Objective: Understanding the impact of substance use during pregnancy on fetal development and child health is essential for designing effective approaches for reducing prenatal substance exposures and improving child outcomes. Research on the developmental impacts of prenatal substance exposure has been limited by legal, ethical, and practical challenges. This study examined approaches to engage substance-using (with an emphasis on opioids) pregnant persons in longitudinal research, from multi-stakeholder perspectives. Methods: The present study solicited the expertise of 1) an advisory group of community stakeholders, including people with lived experienced of opioid/substance use; and 2) an online survey with content experts. Qualitative analysis examined facilitators and barriers to recruiting and retaining substance-using pregnant persons through a socioecological lens at the individual, interpersonal, organizational, community, and policy levels. Results: Stakeholders (N = 19) prioritized stigma, loss of confidentiality, legal consequences, and instability (e.g., homelessness and poverty) as important barriers that prevent substance-using persons from enrolling in research studies. Of 70 survey respondents, most self-identified as researchers (n = 37), followed by clinicians (n = 19), and ‘others’ (n = 14). Survey respondents focused on retention strategies that build trusting relationships with participants, including incentives (e.g., transportation and childcare support), participant-friendly study design, and team-related factors, (e.g., attitudes and practices). Conclusion: The stakeholder input and survey data offer key insights strengthening our understanding of facilitators and barriers to research participation, and ways to overcome barriers among substance-using pregnant persons. A socioecological framework can be used to identify and address these factors to increase recruitment and long-term retention of high-risk populations.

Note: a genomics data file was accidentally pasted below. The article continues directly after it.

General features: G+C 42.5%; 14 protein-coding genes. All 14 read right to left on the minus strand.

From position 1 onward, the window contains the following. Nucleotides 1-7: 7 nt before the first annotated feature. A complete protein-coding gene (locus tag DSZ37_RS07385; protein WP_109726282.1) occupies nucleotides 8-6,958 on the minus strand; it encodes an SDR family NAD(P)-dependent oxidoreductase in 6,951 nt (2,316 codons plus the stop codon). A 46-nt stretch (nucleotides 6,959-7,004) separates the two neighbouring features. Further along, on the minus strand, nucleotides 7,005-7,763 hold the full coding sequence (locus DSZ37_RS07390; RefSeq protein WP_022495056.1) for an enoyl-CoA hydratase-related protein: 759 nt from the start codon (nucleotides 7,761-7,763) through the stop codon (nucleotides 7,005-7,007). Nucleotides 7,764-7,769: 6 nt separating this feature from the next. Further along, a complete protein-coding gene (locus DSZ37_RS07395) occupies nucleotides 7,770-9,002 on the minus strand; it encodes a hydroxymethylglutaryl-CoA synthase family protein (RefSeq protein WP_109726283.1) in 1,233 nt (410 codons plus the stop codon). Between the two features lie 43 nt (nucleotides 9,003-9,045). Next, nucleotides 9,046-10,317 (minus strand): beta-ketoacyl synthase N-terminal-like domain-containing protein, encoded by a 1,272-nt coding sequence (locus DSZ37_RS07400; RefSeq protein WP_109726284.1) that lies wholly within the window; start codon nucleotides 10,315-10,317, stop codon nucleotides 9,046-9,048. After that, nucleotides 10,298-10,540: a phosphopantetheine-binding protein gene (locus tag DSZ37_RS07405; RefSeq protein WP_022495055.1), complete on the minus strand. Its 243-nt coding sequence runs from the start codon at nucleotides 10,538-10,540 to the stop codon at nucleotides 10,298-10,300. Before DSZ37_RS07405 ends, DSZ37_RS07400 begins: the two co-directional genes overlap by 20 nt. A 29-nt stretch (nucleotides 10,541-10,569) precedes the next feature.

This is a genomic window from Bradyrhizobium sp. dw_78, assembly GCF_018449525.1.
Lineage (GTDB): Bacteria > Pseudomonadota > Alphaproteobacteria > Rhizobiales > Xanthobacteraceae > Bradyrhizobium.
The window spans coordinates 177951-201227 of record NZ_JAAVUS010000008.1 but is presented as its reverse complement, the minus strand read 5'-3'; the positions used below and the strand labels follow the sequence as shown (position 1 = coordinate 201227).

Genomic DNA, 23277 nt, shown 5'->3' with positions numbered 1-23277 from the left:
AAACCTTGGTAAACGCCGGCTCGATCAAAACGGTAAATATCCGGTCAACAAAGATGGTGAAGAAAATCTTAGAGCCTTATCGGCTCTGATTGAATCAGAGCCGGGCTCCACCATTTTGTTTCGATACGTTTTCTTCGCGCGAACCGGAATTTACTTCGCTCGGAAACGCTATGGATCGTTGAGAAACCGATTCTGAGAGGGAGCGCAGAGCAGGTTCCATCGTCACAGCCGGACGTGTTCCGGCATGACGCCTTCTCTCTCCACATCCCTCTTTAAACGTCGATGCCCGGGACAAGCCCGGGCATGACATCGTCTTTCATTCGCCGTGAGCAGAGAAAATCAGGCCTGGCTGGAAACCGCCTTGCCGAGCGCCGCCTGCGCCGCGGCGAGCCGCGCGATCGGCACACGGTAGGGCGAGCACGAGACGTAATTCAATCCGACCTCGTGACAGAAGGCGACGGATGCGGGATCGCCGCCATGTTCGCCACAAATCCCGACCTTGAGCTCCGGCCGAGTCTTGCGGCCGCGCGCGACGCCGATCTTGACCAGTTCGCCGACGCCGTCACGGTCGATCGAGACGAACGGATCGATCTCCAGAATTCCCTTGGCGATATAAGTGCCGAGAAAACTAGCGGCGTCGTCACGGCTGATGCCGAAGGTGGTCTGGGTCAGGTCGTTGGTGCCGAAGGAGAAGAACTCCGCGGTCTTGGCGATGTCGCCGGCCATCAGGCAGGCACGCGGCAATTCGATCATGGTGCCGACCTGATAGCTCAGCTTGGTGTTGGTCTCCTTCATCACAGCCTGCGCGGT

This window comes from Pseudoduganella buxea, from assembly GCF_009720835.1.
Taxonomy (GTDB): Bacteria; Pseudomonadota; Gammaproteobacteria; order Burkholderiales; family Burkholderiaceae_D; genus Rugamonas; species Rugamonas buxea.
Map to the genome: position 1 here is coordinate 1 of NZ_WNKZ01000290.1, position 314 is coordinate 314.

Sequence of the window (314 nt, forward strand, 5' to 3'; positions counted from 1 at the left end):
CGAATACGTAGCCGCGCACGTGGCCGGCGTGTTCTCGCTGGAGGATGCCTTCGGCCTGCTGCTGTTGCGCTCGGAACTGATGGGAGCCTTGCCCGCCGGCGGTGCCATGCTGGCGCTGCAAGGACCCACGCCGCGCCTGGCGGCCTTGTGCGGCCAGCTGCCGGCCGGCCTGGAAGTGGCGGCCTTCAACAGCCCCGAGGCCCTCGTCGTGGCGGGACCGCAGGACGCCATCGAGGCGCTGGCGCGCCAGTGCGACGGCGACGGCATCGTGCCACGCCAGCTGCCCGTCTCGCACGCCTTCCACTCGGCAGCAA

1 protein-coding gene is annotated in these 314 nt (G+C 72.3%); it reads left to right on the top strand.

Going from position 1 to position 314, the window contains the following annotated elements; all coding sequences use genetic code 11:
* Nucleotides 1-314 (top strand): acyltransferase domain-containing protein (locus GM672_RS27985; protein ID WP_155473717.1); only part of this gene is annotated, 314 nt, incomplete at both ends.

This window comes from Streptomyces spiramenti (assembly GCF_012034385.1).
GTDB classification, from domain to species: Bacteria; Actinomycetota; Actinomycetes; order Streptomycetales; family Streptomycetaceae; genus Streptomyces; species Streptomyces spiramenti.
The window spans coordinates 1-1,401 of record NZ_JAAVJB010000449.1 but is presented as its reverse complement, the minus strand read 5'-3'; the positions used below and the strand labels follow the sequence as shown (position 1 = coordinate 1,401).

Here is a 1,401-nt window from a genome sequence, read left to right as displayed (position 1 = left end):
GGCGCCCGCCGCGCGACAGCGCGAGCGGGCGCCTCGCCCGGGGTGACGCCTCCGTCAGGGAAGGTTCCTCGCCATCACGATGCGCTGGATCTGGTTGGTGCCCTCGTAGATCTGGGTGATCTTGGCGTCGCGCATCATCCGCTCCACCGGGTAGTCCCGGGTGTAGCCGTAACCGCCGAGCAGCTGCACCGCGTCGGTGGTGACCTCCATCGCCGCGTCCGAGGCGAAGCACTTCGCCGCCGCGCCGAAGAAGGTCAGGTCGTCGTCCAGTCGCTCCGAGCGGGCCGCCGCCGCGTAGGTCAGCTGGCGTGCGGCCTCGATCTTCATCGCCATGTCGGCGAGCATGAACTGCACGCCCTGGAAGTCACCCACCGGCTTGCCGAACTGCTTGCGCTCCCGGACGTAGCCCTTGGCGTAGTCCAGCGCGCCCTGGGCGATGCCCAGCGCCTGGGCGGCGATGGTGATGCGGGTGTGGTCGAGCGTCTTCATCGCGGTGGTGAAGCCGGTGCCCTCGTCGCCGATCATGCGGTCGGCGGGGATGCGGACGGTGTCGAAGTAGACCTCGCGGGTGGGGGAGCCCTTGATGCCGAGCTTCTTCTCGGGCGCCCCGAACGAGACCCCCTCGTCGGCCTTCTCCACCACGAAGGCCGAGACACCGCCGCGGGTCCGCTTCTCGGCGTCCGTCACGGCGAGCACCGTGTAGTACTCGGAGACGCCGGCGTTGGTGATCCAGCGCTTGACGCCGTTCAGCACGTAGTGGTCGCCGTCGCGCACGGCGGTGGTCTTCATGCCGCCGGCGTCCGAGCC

All Science Journal Classification (ASJC) codes
- Developmental Neuroscience
- Cellular and Molecular Neuroscience